Taut, thrilling production of 'The Royale' at Cleveland Play House punches above its weight class (review)

By Andrea Simakis, The Plain Dealer

CLEVELAND, Ohio - In the opening scene of "The Royale," two men enter a boxing ring shaped like a giant drum to great fanfare. Their arrival is heralded by Max (the stentorian-voiced Leo Marks), a carnival barker of a referee, his words reverberating through space.

In this corner,
With a wingspan of a mighty black albatross, 
Please welcome,
To his first ever professional fight,
Your challenger,

Purley "Fresh Fish" Hawkins!

His opponent needs no introduction, but this hardly dissuades Max. Boxing is part theater, after all.

Ladies and gentlemen,
The man you came for,
The man who casts a shadow in the dark,

Your Negro Heavyweight Champion,

You know him,
You love him,

Jay - "The Sport" - Jackson!

The nickname suits the nervous newcomer. Before the fight begins, "Fish" (Johnny Ramey, sad-eyed and sweet) is wiggling on the end of Jay's hook, fixed there by the Sport's relentless boasting and swagger.

"Hey kid, how many rounds you want?" Jay asks. "What? Two? Three?"

"Um," Fish responds.

" 'Um' ain't a number, boy!" Jay taunts. "How many rounds 'fore you get friendly with the canvas?"

As Jay, Preston Butler III is a coil of muscle and moxie. His every aspect argues he's ready to spring, to devastate, to outmaneuver all comers. He's an Adonis in black trunks, the sash tied around his waist as red as a matador's cape.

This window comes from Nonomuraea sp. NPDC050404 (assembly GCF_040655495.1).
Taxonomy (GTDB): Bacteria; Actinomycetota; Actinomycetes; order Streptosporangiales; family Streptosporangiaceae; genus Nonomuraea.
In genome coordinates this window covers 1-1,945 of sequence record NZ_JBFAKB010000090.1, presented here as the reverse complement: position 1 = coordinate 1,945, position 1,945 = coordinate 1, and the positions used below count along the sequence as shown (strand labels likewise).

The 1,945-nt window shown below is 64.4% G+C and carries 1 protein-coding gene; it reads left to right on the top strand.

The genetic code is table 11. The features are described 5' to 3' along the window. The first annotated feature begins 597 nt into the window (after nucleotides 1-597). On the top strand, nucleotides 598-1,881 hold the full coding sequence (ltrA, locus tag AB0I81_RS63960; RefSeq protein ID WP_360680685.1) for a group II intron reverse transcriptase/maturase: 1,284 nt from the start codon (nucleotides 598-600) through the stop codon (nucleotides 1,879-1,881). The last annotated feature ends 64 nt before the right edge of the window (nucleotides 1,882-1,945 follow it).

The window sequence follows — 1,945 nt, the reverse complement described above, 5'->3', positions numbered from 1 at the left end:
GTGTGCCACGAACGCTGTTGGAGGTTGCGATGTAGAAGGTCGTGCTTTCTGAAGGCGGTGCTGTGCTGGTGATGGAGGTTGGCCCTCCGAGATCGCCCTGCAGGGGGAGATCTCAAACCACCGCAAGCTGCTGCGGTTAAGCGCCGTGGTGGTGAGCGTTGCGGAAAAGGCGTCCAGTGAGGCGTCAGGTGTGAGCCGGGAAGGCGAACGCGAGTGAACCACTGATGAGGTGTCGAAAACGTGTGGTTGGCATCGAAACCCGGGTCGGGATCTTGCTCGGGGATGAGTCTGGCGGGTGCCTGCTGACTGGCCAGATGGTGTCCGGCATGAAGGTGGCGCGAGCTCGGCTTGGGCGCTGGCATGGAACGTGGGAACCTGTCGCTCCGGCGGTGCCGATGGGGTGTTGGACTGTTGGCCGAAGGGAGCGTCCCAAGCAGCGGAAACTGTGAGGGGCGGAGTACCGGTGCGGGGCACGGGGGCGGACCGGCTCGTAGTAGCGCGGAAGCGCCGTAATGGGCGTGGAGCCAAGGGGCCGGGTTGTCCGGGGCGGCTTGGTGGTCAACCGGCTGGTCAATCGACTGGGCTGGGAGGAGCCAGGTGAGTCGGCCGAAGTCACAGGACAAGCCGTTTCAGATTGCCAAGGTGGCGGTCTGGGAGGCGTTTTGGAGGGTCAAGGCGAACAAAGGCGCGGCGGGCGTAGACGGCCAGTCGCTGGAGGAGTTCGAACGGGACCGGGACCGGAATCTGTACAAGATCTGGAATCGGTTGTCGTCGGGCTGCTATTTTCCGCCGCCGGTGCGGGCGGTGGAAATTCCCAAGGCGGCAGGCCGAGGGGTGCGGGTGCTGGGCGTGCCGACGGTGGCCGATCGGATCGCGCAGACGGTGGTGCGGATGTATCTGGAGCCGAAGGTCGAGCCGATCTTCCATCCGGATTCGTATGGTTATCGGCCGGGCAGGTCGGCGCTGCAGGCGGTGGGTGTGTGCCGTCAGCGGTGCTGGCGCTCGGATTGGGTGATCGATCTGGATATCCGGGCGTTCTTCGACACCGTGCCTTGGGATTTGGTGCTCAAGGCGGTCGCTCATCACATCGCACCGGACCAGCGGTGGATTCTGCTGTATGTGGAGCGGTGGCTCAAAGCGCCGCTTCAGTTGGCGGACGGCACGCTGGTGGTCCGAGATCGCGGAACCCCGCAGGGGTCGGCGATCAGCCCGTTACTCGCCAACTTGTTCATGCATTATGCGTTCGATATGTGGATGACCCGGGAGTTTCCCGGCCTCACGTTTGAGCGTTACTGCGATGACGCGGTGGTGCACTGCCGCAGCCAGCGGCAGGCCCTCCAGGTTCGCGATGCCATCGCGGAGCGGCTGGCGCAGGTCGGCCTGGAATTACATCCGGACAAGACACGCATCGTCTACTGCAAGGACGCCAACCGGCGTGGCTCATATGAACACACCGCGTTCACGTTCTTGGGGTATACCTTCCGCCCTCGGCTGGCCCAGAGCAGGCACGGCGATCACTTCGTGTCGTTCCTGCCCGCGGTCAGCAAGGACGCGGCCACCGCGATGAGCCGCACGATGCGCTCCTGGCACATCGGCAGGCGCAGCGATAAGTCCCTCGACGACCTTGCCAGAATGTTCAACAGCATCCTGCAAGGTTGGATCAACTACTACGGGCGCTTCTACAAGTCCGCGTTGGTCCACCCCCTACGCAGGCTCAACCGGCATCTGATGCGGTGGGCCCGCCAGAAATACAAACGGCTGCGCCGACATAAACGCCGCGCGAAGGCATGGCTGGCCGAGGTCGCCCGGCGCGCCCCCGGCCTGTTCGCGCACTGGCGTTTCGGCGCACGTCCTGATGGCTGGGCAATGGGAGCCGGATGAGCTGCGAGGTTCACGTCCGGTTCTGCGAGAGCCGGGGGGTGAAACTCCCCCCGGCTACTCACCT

We know it's over before it begins and still, we lean in, pulled by the gravitational force of this gripping, pulse-pounding production, staged thrillingly - and well - in the round. It's one of the smartest uses of the adaptable Outcalt Theatre, designed to change shape depending on the needs of a show, since it opened in 2010.

Marco Ramirez's "The Royale," the anchor production of the 2018 New Ground Theatre Festival, is inspired by the life of the first African-American world heavyweight champion, Jack Johnson, the spiritual father of Muhammad Ali who set out to right the wrongs of racism with his fists and his wits.

Cleveland Play House associate artistic director Robert Barry Fleming, his superb team of designers and as perfect a cast as anyone could hope for capture the intensity of the sport without anyone landing a punch. No hard rights to the solar plexus or chin or, God forbid, the head, now that we know what we know about concussions.

Instead, actors stalk the edge of the ring, often with their backs to each other and facing the audience, a brilliant use of the always challenging arena theater model.

We don't just hear Jay's longtime trainer Wynton (a subtle, seen-it-all Brian D. Coats) shouting direction and encouragement, Jay's gibes and Fish's weak responses. We're also privy to the running dialogue each man is having with himself, in his head.

When Jay decides it's time to reel Fish in, he leaps straight into the air and comes down on the mat with a shattering stomp. The move is balletic and brutal. Fish staggers, then falls in slow motion.

Great boxing movies can give us all the outer drama of the sweet and viscous science - the sound of breaking bone, the gasp of wind being knocked from lungs, the spray of blood and teeth. "The Royale" takes us into the interior fears and struggles, the strategy and keen minds at play.